NBA Teams Entering Franchise-Altering Free Agency
Free agency is an important time for every NBA team. Even the squads that don't have cap space will face certain stakes come July 1.
Some teams trip over themselves to add A-list talent. Others try to prevent irreplaceable players from leaving. Capped-out suitors must hunt for bargains. Rebuilding teams aim for leaps. Fallen contenders adapt to new realities.
What happens over the summer is a tone-setter. We're looking for the franchises with the most on the line. Run-of-the mill stakes don't cut it.
The Denver Nuggets are a good cutoff for this exercise. They're declining Nikola Jokic's team option and plan to offer him a five-year max deal, according to Yahoo Sports' Shams Charania. His salary in 2018-19 (roughly $25.3 million) will drag them into the luxury tax ($123 million).
Scores of offseason scenarios are now on the table for them. Do they submit to the tax and keep their core together? Will they let Will Barton walk in free agency and cut additional costs? Are they so committed to their nucleus they'll sweeten salary dumps on all their expiring contracts, look to spend money on free agents and then cannonball deeper into the tax by reupping Jokic after the fact?
Denver's summer will be big, but not big enough. More precarious situations will get the apple of our affections—extreme cases in which entire eras and windows, both new and old, are hanging in the balance.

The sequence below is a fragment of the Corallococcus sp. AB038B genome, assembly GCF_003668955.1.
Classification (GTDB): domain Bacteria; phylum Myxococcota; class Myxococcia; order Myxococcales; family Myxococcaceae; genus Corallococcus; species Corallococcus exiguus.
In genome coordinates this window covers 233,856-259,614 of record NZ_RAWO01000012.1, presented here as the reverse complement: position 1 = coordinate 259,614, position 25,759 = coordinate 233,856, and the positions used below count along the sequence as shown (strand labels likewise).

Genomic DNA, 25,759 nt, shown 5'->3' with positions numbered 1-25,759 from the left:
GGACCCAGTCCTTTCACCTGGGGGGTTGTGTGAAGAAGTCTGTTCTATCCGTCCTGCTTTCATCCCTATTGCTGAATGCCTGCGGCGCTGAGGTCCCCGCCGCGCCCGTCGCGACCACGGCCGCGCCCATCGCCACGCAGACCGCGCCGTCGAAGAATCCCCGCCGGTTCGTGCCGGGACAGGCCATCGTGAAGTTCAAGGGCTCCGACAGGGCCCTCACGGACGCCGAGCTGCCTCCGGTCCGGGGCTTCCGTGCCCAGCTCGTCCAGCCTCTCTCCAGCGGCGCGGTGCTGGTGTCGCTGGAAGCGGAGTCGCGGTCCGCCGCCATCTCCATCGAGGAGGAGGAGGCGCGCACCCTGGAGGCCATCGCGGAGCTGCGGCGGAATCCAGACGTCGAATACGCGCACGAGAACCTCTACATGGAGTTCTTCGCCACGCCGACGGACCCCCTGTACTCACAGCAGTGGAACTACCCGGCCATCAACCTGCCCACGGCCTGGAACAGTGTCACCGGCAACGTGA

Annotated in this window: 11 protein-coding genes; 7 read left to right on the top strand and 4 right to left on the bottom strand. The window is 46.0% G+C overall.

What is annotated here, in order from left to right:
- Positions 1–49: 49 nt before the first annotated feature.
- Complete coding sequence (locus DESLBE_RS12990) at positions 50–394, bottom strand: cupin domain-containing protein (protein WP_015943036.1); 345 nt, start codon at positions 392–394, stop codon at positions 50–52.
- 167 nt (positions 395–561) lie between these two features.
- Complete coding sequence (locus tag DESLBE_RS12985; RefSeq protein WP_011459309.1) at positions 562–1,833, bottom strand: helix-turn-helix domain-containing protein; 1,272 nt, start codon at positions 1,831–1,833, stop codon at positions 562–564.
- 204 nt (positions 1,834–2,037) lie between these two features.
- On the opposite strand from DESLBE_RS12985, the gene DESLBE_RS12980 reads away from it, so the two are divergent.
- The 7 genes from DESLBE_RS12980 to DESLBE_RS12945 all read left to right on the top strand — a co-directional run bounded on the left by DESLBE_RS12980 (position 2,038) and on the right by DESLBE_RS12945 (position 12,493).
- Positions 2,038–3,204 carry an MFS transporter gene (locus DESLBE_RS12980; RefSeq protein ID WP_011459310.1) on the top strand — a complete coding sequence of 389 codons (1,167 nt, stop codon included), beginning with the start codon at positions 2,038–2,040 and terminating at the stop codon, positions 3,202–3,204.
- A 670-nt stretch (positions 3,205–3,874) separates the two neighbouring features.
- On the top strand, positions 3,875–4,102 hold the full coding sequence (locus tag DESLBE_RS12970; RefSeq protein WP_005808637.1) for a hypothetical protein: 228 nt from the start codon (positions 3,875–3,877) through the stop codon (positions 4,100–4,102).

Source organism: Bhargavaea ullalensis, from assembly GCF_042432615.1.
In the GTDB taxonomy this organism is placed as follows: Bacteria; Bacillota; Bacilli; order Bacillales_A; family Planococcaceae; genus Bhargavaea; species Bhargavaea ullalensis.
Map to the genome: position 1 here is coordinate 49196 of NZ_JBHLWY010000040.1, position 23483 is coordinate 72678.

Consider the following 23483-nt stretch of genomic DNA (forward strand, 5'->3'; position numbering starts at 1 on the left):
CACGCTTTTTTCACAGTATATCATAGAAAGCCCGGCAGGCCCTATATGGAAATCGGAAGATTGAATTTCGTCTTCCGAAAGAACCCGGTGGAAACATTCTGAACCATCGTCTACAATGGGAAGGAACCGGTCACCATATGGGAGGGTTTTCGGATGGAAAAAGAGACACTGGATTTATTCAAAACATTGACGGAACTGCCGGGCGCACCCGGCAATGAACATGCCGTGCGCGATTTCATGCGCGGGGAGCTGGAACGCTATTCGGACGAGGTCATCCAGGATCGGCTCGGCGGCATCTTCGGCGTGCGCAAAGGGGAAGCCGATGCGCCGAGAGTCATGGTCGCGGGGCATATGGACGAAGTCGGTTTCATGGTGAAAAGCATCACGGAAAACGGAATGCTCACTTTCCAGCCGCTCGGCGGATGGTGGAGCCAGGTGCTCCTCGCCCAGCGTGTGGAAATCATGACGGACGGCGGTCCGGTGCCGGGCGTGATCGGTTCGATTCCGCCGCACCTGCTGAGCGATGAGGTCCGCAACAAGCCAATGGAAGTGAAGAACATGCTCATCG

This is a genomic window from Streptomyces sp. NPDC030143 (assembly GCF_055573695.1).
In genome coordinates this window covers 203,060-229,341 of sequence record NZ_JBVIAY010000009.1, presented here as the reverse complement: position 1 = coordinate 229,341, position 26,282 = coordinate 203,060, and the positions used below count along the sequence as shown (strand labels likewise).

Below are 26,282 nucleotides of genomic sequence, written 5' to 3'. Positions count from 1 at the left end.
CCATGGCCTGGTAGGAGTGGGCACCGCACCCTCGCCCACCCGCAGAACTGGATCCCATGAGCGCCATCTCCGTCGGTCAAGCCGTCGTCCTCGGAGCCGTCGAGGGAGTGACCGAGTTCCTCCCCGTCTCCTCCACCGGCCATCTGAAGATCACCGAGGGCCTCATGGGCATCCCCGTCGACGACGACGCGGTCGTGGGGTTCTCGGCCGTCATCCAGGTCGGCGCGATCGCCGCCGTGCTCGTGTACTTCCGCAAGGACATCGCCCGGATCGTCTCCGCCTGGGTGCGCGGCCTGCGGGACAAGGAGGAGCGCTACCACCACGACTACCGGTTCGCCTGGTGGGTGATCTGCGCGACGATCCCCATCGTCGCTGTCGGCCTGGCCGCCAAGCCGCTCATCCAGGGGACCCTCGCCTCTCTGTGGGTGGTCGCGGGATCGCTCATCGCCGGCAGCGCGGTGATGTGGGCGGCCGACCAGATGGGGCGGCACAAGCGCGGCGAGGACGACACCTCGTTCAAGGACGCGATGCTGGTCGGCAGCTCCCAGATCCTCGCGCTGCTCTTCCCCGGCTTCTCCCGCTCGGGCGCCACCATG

Every offseason has been a course-correcting experience for the second-era LeBron James Cleveland Cavaliers. His short-term contracts kept them on default tilt, while the Golden State Warriors' budding dynasty and Kyrie Irving's departure contributed to annual wholesale reassessments.
This summer won't be any different. If anything, it will be the most crucial offseason the Cavaliers have faced since James returned in 2014. He has their entire future on a string as he contemplates his player option.
Losing him will be a death blow. Depending on the day, it's also the most likely outcome. The Houston Rockets, Los Angeles Lakers and Philadelphia 76ers, among a select few other teams, are all expected to pique his interest, according to the New York Times' Marc Stein. Each destination arguably offers him a better crack at taking down the Warriors in the short or long hauls.
If he leaves in free agency or by way of a forced trade, then James will force Cleveland to start over. Though Cleveland.com's Terry Pluto has heard the Cavaliers will resist a full-scale teardown, they'll have no other choice. A soon-to-be 30-year-old Kevin Love, Collin Sexton, a mishmash of veterans and scattered youth does not equate to relevance.